Everything starts by identifying the aggressivity of the cancer and guessing its location. If through the initial data it is found that the risk for existing metastases is high, then one should get the best of the best picture to certify if that is localized or further at far places. I have noticed on your last post that the CT indicated "... asymmetric enlargement of the right seminal vesicle ...", which raises the probability of having cancer at the vesicles that in many cases is a worse signal for risks of extra prostatic extensions. With this data in hand then one should identify a treatment that apart from providing cure it will provide a reasonable quality of life after intervention. No one will enjoy living handicapped after treatment (in particular those with long periods of life expectancy). This is where the side effects from treatments are accounted for. Balancing the act is important.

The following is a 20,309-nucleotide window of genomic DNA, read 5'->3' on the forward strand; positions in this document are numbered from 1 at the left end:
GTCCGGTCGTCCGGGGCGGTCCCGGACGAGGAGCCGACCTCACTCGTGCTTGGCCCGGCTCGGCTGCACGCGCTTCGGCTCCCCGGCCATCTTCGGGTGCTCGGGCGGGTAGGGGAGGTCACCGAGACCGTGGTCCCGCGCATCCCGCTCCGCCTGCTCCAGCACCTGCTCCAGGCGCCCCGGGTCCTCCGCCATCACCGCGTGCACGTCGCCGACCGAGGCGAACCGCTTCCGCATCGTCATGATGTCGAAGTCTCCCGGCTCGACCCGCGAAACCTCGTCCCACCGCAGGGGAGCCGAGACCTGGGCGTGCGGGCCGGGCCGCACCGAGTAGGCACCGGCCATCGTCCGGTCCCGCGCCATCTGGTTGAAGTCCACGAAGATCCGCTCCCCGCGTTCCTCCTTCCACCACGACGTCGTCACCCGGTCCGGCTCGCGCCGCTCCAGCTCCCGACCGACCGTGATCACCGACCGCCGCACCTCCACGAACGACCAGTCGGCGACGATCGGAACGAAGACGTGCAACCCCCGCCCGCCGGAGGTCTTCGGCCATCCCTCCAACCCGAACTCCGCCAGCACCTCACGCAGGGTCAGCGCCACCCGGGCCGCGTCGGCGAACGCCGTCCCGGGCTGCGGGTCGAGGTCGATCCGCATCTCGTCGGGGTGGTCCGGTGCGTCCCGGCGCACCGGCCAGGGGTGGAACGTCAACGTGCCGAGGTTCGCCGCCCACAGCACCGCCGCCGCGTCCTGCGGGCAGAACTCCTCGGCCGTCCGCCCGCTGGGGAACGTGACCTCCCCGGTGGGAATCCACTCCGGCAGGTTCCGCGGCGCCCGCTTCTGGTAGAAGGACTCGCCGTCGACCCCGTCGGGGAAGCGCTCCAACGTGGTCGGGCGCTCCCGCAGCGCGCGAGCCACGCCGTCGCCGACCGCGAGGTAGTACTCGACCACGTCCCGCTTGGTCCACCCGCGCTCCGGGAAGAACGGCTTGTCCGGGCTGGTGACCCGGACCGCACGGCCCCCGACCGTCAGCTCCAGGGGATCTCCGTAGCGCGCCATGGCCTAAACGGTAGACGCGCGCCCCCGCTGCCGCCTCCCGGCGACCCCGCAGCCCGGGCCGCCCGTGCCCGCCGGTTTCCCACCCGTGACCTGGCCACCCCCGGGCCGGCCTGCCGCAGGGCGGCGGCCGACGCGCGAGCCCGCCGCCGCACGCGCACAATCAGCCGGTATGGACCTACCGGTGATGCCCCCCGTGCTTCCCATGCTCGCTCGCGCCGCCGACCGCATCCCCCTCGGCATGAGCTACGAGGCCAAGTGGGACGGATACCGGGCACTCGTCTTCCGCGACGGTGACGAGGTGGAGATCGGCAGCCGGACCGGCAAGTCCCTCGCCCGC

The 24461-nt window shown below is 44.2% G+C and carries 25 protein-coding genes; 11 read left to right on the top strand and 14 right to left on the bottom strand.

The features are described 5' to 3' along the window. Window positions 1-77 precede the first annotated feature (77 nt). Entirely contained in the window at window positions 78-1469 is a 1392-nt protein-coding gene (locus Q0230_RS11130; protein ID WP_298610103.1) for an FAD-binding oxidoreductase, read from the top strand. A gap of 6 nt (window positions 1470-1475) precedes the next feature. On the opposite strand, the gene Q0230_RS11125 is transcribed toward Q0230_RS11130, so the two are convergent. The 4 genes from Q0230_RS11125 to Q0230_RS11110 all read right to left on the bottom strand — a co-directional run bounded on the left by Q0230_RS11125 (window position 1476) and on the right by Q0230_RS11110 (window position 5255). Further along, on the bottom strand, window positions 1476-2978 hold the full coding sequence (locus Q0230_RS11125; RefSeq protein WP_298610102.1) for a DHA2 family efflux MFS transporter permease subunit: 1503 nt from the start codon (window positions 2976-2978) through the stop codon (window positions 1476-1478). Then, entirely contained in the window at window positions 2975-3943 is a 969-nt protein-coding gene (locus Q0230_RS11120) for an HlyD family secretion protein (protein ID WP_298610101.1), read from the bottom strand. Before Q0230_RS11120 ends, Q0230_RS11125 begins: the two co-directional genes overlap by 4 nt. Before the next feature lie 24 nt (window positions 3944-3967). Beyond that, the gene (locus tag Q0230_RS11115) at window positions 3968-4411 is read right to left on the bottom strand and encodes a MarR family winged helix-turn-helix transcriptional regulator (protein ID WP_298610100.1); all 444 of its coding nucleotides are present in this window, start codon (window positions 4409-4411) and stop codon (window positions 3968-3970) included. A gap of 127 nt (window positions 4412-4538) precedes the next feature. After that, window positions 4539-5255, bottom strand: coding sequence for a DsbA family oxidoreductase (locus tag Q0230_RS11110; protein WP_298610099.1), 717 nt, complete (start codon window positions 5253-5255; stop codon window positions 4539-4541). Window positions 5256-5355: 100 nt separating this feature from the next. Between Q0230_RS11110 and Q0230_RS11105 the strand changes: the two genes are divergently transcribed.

Treatments for PCa are grouped into two types: The directional ones and the systemic ones. The directional ones are those that become depend on the location to be treated. The systemic ones cover the whole body so that are independent of cancer location. The choice should prioritize the one that working alone can accomplish its purposes. We should never choose therapies that are prone to fail or even think on what to do if it fails. We should trust that the initial diagnosis is true and decide on the one that fits the judgment, even if that obliges to a combination treatment (neoadjuvant plus adjuvant).